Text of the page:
To break the ice with this all-male Iraqi cadre, I’d pulled out a book I’d written long ago about the 2006 attack, with photos of the bomb’s aftermath and my extensive injuries. It made an impression.
About five minutes into my questioning, they looked at each other and said, do you want to meet one?
One what? I asked.
So now I had this former senior ISIS commander practically cowering against the wall, treated as a harmless afterthought as the men joked with each other around the table, as if they’d forgotten he was there.
He just waited.
The assembled counterterrorist professionals were debating whether I should be allowed to take his picture. They called a supervisor. It turned out he wasn’t yet convicted, so under their laws, couldn’t yet be photographed. This debate happened without my participation.
Then they uncuffed his hands and pulled them to the front and cuffed them again, and sat him down in a chair facing me.
Then they said, OK, you can ask whatever you want.
I started simple. What’s your name? It was relayed by my interpreter, who once conducted such interrogations for the U.S. military, so he quickly fell into a familiar pattern.
The prisoner quietly said his name was Abu Taha, father of Taha—a nom de guerre delivered by rote.
What’s your real name?
Malik Khamis Habib, came the quiet reply, no fight in his voice. Information came slowly, frequently interrupted by the triumphant counterterrorist officials displaying their beaten quarry.
I interrupted as politely as I could and asked if the prisoner could answer me directly. The prisoner was looking at me now.
He’d completed industrial studies, and had a government job. He thought he was 45 or 46. He could remember the year but not the month he was born. He was from a small village that didn’t keep track of needless details like that.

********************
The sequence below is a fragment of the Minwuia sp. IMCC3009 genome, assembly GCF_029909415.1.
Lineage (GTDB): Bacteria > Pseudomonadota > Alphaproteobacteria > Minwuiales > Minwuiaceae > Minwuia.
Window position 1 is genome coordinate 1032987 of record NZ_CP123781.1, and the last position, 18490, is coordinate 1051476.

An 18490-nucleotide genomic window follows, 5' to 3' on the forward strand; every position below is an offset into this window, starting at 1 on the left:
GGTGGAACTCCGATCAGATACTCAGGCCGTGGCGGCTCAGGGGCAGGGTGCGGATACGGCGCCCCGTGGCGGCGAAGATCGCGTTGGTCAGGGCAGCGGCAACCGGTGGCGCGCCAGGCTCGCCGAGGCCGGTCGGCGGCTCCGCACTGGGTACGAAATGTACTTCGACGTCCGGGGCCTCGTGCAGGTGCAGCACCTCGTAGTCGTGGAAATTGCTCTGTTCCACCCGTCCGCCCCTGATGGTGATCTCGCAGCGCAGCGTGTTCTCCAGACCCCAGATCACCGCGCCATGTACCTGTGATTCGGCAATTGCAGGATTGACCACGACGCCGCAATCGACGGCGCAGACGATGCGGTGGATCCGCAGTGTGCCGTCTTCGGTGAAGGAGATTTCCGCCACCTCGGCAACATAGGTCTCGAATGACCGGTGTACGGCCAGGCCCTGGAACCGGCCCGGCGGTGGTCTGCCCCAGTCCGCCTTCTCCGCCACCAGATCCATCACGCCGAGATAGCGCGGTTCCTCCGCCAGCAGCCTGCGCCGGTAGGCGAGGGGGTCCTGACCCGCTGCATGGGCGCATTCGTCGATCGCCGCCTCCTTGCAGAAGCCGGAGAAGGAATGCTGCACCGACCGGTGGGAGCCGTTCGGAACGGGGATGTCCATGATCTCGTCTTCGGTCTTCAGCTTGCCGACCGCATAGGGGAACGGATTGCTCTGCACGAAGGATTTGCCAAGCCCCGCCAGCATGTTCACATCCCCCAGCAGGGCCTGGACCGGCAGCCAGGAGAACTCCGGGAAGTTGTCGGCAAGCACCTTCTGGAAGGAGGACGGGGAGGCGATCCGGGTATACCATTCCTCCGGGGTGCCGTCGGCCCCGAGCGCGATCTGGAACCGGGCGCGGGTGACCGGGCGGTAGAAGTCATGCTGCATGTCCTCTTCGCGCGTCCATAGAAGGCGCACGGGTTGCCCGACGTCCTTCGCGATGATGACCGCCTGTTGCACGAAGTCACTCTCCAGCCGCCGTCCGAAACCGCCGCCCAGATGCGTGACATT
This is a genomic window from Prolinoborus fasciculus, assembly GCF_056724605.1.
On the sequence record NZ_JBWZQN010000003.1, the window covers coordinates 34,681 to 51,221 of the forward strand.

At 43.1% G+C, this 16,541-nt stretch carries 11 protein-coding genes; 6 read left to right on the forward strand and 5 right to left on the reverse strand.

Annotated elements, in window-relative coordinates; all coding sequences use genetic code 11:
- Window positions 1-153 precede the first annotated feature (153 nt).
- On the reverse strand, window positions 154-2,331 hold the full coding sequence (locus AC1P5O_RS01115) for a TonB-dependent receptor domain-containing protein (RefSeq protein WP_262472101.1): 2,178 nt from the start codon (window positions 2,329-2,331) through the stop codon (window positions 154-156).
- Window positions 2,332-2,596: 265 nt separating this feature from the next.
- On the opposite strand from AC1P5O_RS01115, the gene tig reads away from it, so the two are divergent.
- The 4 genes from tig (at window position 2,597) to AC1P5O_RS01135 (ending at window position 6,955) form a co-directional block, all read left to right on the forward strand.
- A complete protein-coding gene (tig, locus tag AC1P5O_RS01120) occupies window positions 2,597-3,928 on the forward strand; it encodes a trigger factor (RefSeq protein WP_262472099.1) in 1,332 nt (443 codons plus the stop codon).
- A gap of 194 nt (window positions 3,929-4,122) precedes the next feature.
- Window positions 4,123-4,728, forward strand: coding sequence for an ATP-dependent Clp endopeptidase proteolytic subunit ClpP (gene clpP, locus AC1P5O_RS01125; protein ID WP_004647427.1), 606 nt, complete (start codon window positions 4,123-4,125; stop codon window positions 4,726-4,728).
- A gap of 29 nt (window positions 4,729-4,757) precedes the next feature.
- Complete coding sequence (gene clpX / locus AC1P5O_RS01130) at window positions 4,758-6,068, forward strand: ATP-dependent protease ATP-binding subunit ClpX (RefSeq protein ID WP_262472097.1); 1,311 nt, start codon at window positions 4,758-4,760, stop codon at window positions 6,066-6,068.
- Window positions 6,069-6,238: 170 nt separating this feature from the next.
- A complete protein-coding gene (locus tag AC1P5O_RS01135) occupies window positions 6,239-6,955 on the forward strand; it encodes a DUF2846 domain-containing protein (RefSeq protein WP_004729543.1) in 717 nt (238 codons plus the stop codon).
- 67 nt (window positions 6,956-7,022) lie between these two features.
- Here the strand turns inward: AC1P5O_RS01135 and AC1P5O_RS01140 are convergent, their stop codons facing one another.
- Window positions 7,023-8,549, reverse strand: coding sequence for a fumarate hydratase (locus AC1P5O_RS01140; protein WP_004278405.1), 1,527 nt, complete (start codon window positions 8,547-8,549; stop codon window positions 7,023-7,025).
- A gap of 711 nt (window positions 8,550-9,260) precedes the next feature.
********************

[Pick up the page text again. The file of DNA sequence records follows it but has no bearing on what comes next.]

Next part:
But he remembered the exact ages of his five children—children he said he hadn’t been able to see since his arrest—13, 11, 9, 5, and 3.
His wife is 40, named Nadia. She'd been allowed to visit him twice, and write letters delivered by the International Committee of the Red Cross, he said.
She was angry with him. She blamed him. He said she didn’t know he was a member of ISIS. He said he didn’t know how she would take care of his children. ISIS has an office that pays a stipend to families of the captured or dead, but he insisted she’d been paid nothing. The Iraqi officials did not believe him. The officials added that he was lucky he got visits at all because under Iraqi law, terrorists had no rights.
Why did you join ISIS? I asked.
“Someone from my neighborhood came to me. He explained we must make a change, that Shias were hurting Sunnis.”
Did you ever know a Sunni personally who was hurt by a Shia Muslim, I asked?
“No. Just rumors,” he admitted.